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On Our Bedside Table: Unlocking Mental Prisons, Secrets, Bias and your inner Sales Leader

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On Our Bedside Table: Unlocking Mental Prisons, Secrets, Bias and your inner Sales Leader

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October 2020 Book Recommendations Part 2

Our Book Recommendations October 2020 Part 2 are here.

The Gift by Edith Eger

 Reviewed by Feige

The Gift by Edith Eger

In a Nutshell

Dr Edith Eger is an eminent psychologist and at age 93 is one of the few remaining Holocaust survivors old enough to remember her life in the camps.

 

In her award-winning New York times bestseller, The Choice, Dr Eger told the story of her journey from physical imprisonment to liberation and then many years later, true freedom. After the global reception of The Choice, she was asked by many for a practical guide to the healing she’s done in her own life and with her patients. The Gift is that guide, in her own words;

 

“This book is a practical guide to help us identify our mental prisons and develop the tools we need to become free”

 

Book Club Notes

This book is split into 12 chapters corresponding with her 12 Lessons to save your life. These lessons span victimhood, avoidance, self-neglect, secrets, guilt and shame, unresolved grief, rigidity, resentment, paralyzing fear, judgement, hopelessness and not forgiving. There is likely a 0% chance that none of these are either plaguing us all now or have in our pasts.

 

It’s truly a universal self-help book that is insightful, well written and filled with many lessons and quotable quotes to live by. I tagged so many. She is a mix between serious and light and has an amazing sense of humour, like when she writes in her chapter on victimhood, “Don’t be Cinderella, sitting in a kitchen waiting for a guy with a foot fetish.”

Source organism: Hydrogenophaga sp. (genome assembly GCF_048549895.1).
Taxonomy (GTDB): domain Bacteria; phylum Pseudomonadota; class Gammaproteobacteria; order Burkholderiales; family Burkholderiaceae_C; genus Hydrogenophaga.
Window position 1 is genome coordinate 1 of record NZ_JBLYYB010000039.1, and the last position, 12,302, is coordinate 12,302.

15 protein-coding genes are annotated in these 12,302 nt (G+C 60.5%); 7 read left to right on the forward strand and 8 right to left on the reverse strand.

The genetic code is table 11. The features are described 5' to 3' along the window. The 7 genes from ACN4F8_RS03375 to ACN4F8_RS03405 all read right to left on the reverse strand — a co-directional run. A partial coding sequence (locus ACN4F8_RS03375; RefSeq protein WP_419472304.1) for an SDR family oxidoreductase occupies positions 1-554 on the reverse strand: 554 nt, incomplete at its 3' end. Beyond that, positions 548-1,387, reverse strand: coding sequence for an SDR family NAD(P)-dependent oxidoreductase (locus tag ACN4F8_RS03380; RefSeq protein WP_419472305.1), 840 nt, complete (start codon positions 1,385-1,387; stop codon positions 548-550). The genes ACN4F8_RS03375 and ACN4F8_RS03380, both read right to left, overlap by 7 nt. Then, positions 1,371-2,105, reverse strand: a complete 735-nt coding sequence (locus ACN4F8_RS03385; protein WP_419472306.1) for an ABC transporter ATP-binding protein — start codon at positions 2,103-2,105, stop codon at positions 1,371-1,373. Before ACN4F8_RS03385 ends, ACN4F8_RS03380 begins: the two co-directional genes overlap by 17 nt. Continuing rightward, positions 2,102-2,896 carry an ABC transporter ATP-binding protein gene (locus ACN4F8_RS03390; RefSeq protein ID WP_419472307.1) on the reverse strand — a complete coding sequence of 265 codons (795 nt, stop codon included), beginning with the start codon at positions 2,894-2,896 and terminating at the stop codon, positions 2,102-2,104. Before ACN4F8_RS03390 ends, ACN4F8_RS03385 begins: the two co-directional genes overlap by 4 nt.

She is also so free of judgement which is truly aspirational. She never compares or grades one person’s suffering to another and she makes a point of saying in her introduction, “I don’t want people to read my story and think, “There’s no way my suffering compares to hers”. I want people to hear my story and think, “If she can do it, so can I!”

 

An interesting lesson from her that has stuck with me is that she said (either in this book or in a podcast, I can’t recall) that it bothers her when people overuse the phrase “I feel” in the context of “I feel that this would look great on you” etc. she says those aren’t feelings, they are thoughts. Since then every time I’m about to say ‘I feel’, I first consider if ‘I think’ would make better sense.

 

A line that stuck with me:

If we can’t move on from our guilt and make peace with our grief, it’s damaging to our loved ones, and not a compliment to those who’ve died. We have to let them be dead, to stop yanking them up again and again, to let them go and to live our own best lives so they can rest in peace.

 

His & Hers by Alice Feeney

Reviewed by Feige

His & Hers by Alice Feeney

In a Nutshell

This thriller follows Anna Andrews, a news TV presenter and her ex-husband DCI Jack Harper, flitting between their points of view. As the cover says, “If there are two sides to every story, someone is always lying.”

 

Anna finally has her dream job, which she has sacrificed her whole life for and when it is threatened, she’ll do anything to keep it. When she’s asked to cover a murder in in the village where she grew up she’s reluctant to go but when she gets there and discovers the victim was a childhood friend, and the investigator on the case is her ex-husband Jack (who soon becomes a suspect) she gets sucked into the investigation and the events that follow.

 

Book Club Notes

This is an easy reading twisting thriller that will keep you guessing and hooked. Even if you think you have the plot figured out at some point, you’re constantly changing your mind and the ending will leave you surprised.

Be warned though, it is pretty dark with quite a few gruesome and devastating scenes so if you’re sensitive to such content, you might want to give it a skip.

 

A line that stuck with me

I think when we finally get what we think we want, it loses its value.

 

Alligator & Other Stories by Dima Alzayat

Reviewed by Zissy

Alligator and Other Stories by Dima Alzayat

In a Nutshell

Alligator & Other Stories is a collection of nine short stories that all explore the ways we can be displaced and made to feel like we don’t belong. It is written by Dima Alzayat, an award-wining Syrian American writer and her stories are told from the vantage point of being an immigrant, Arab, Syrian and woman. Each story is a snapsot of the moment the protagonist was made to be aware of their otherness, which instead of being embraced was used to make them feel less than. Within the short stories is Alligator, a compilation of real and imagined sources that uncover the murder of a Syrian couple.

 

Book Club Notes